Shoot report – Vine House Farm, Deeping St Nicholas
My report this month comes from the south of our county. It is a shoot that is probably not on everyone’s radar in terms of great shoots, or recognised by the size of its bags on shoot days. This is a wild bird shoot, where the emphasis in on quality not quantity and trying to maintain the tradition of trying to outwit the wild fen pheasant.
I was kindly invited to Vine House Farm at Deeping St Nicholas by the owner Nicholas Watts, to join them on a shoot day in mid-November. Nicholas already has an enviable reputation as a conservationist and ornithologist, as well as being the holder of numerous awards for his efforts, including the prestigious MBE in 2006. He is also widely known for his Vine House Farm bird seed. Growing more than 400 acres of seeds including sunflowers, millet, canary seed as well as oats, wheat and rapeseed, he is ably assisted by daughter Lucy who looks after this side of the business – she would also be shooting with us on the day.
Farming just under 2,000 acres, the shoot is typical fenland – often large fields, flat as a pancake with few trees. Traditionally this would have been walked-up shooting, taking advantage of the numerous wide dykes that criss-cross the landscape, but with the advent of driven shooting it was soon realised that the wild fen pheasant presented a special challenge. Generally a bit smaller than the traditional ringneck and certainly slimmer and fitter than most of the reared pheasants that we are familiar with, it also has to be approached in a different manner if guns are to stand a chance of putting some in the bag, as I was to discover as the day unfolded.
The day started with the usual meet and greet in the kitchen, with Nicholas and his wife Ann greeting friends and family before drawing peg numbers and giving instructions for the day. Bearing in mind this is a wild bird shoot, only one hen bird may be shot by each gun on any one drive, so mainly cock birds, partridges and ground game being allowed, provided the shot was safe. Guns were also advised that silence on our approach to each drive was imperative, as wild fen birds don’t behave like reared birds on more traditional shooting estates and will make an early exit if frightened.
A ten-minute drive in the shoot trailer brought us to the first drive known as ‘Gull’, a cover crop of miscanthus, more commonly known as Elephant grass. Often eight feet high, it provides warmth and shelter to all manner of wildlife in what is frequently a cold and windswept landscape.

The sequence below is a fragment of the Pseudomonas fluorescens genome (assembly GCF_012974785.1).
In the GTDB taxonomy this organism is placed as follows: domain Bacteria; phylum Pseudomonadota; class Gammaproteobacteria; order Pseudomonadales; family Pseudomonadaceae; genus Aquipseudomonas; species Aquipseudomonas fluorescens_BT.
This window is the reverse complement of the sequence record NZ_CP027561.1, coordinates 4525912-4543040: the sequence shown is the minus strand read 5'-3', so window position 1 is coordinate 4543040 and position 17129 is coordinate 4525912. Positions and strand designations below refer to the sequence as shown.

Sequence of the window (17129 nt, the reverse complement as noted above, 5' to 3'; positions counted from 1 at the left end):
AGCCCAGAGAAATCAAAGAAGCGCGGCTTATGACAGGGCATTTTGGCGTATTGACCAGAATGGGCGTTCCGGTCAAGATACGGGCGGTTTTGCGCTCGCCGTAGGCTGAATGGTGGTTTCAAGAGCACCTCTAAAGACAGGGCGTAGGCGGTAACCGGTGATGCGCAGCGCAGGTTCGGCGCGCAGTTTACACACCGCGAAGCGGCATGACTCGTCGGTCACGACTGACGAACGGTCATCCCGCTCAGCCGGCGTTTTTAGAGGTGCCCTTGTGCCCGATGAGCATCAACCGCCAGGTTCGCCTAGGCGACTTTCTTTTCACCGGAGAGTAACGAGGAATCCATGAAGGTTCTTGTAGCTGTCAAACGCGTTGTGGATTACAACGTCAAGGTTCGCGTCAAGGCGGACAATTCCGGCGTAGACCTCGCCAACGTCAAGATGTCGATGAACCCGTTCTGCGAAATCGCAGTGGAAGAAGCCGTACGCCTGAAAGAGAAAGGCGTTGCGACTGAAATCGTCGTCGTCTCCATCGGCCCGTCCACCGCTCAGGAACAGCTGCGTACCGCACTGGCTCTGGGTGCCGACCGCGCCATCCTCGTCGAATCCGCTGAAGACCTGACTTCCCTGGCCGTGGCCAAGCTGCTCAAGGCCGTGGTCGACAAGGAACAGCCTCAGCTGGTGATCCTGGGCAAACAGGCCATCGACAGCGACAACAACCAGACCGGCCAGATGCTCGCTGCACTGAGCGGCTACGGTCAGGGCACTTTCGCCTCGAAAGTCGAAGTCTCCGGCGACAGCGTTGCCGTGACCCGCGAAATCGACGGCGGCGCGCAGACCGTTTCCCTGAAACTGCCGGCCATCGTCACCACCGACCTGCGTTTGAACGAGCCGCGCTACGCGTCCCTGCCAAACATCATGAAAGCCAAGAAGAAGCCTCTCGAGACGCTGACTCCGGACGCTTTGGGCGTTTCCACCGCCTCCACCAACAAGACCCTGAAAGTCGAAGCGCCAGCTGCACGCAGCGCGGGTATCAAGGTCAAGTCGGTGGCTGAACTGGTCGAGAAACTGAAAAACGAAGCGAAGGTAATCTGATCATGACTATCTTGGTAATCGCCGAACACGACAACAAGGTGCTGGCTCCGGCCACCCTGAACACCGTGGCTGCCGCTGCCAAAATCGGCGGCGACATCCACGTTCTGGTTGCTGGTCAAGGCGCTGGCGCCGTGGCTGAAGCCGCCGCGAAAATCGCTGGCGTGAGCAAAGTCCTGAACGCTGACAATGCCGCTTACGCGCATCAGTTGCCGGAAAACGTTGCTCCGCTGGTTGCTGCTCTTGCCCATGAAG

From the minute the beaters arrived at the other end, pheasants were starting to make their escape. This is totally unlike reared pheasants that tend to sit tight until they are forced to get up and fly by the beaters or a questing spaniel. Once on the wing, these birds accelerated and climbed to a great height, giving the guns a real challenge in the stiff southwesterly wind.
With the drive over and about a dozen birds collected, we climbed aboard the trailer to head off to the next drive. This gave us a chance to chat and for Nicholas to tell me that he felt that we were seeing the last days of the true wild fen pheasant, as modern farming did not lend itself to giving this bird the required habitat and conditions that it needs to survive. Also, the blanket protection of some predators, particularly badgers and buzzards, was having a detrimental effect not just on game but also on so many other species of birds and mammals as well.
All wild birds need an abundance of both weed seeds and insects, neither are really compatible with modern farming techniques, and also being unable to keep some predators down to acceptable levels puts unprecedented pressure on many other wild animals and birds.
With the second drive completed we stopped for a mid-morning warmer of cherry brandy or sloe gin topped up with a bit of bubbly. This is always a welcome and looked-forward-to break in the proceedings on any shoot day. Completing two more drives, we returned to the farm for a short lunch of hot soup and Lincolnshire pork pie. Suitably fortified, we loaded up again in the shoot trailer and set off for the final three drives in the afternoon. By now the wind had picked up and a few heavy rain showers were coming in, making for some very testing shooting.
With the final drive completed, we finished the day on a total bag of seventy-one head, made up of fifty-seven pheasants, seven partridges, six hares and one pigeon.
Guns on the day were: Mike Williams, David Wattoff, Robert Golland, Tom Gilman, James Brown, Nicholas Watts, Andrew Branton, Will Gee, Sam Taylor, Lucy Taylor, William Watts and Michael Lamyman.